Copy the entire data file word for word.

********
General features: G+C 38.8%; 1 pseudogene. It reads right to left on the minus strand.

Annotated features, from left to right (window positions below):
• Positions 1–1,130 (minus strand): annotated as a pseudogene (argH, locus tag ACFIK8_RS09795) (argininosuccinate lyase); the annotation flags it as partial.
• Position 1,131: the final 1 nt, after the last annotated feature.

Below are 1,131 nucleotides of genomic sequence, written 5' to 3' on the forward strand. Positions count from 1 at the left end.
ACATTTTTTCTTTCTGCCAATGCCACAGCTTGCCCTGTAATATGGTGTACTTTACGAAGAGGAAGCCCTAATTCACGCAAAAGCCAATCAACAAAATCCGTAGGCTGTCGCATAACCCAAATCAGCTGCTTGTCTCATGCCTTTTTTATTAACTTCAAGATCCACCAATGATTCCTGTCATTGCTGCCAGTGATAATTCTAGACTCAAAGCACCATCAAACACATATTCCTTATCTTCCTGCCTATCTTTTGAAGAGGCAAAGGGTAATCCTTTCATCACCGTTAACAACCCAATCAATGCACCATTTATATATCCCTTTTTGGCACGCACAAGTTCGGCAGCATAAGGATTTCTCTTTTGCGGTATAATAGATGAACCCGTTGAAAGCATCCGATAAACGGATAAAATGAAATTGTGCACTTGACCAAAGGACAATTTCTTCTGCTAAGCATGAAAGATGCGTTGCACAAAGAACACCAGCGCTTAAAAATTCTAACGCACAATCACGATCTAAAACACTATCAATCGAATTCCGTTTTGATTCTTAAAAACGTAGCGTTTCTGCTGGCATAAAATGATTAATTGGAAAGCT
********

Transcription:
General features: G+C 38.8%; 1 pseudogene. It reads right to left on the minus strand.

Annotated features, from left to right (window positions below):
• Positions 1–1,130 (minus strand): annotated as a pseudogene (argH, locus tag ACFIK8_RS09795) (argininosuccinate lyase); the annotation flags it as partial.
• Position 1,131: the final 1 nt, after the last annotated feature.

Below are 1,131 nucleotides of genomic sequence, written 5' to 3' on the forward strand. Positions count from 1 at the left end.
ACATTTTTTCTTTCTGCCAATGCCACAGCTTGCCCTGTAATATGGTGTACTTTACGAAGAGGAAGCCCTAATTCACGCAAAAGCCAATCAACAAAATCCGTAGGCTGTCGCATAACCCAAATCAGCTGCTTGTCTCATGCCTTTTTTATTAACTTCAAGATCCACCAATGATTCCTGTCATTGCTGCCAGTGATAATTCTAGACTCAAAGCACCATCAAACACATATTCCTTATCTTCCTGCCTATCTTTTGAAGAGGCAAAGGGTAATCCTTTCATCACCGTTAACAACCCAATCAATGCACCATTTATATATCCCTTTTTGGCACGCACAAGTTCGGCAGCATAAGGATTTCTCTTTTGCGGTATAATAGATGAACCCGTTGAAAGCATCCGATAAACGGATAAAATGAAATTGTGCACTTGACCAAAGGACAATTTCTTCTGCTAAGCATGAAAGATGCGTTGCACAAAGAACACCAGCGCTTAAAAATTCTAACGCACAATCACGATCTAAAACACTATCAATCGAATTCCGTTTTGATTCTTAAAAACGTAGCGTTTCTGCTGGCATAAAATGATTAATTGGAAAGCT